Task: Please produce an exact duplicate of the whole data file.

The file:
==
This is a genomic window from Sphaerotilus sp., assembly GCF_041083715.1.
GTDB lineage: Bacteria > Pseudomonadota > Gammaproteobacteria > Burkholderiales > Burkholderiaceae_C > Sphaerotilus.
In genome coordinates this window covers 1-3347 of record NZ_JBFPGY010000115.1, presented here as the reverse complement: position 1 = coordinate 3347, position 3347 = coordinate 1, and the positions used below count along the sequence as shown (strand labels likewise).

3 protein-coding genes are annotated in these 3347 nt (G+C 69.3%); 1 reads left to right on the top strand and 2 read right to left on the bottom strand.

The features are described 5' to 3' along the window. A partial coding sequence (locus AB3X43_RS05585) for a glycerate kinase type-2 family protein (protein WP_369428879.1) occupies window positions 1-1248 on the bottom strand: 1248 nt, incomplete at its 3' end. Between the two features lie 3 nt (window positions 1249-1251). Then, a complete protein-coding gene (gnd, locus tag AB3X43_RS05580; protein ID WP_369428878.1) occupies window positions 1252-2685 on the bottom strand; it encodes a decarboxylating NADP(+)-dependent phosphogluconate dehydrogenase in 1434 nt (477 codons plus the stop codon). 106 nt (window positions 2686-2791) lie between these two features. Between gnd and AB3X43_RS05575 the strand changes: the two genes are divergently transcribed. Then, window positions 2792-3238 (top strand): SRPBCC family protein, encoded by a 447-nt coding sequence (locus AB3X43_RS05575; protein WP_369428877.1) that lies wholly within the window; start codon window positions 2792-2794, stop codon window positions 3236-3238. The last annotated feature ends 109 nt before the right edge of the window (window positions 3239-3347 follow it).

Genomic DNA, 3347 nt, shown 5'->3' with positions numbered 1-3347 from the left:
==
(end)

This is a genomic window from Sphaerotilus sp., assembly GCF_041083715.1.
GTDB lineage: Bacteria > Pseudomonadota > Gammaproteobacteria > Burkholderiales > Burkholderiaceae_C > Sphaerotilus.
In genome coordinates this window covers 1-3347 of record NZ_JBFPGY010000115.1, presented here as the reverse complement: position 1 = coordinate 3347, position 3347 = coordinate 1, and the positions used below count along the sequence as shown (strand labels likewise).

3 protein-coding genes are annotated in these 3347 nt (G+C 69.3%); 1 reads left to right on the top strand and 2 read right to left on the bottom strand.

The features are described 5' to 3' along the window. A partial coding sequence (locus AB3X43_RS05585) for a glycerate kinase type-2 family protein (protein WP_369428879.1) occupies window positions 1-1248 on the bottom strand: 1248 nt, incomplete at its 3' end. Between the two features lie 3 nt (window positions 1249-1251). Then, a complete protein-coding gene (gnd, locus tag AB3X43_RS05580; protein ID WP_369428878.1) occupies window positions 1252-2685 on the bottom strand; it encodes a decarboxylating NADP(+)-dependent phosphogluconate dehydrogenase in 1434 nt (477 codons plus the stop codon). 106 nt (window positions 2686-2791) lie between these two features. Between gnd and AB3X43_RS05575 the strand changes: the two genes are divergently transcribed. Then, window positions 2792-3238 (top strand): SRPBCC family protein, encoded by a 447-nt coding sequence (locus AB3X43_RS05575; protein WP_369428877.1) that lies wholly within the window; start codon window positions 2792-2794, stop codon window positions 3236-3238. The last annotated feature ends 109 nt before the right edge of the window (window positions 3239-3347 follow it).

Genomic DNA, 3347 nt, shown 5'->3' with positions numbered 1-3347 from the left: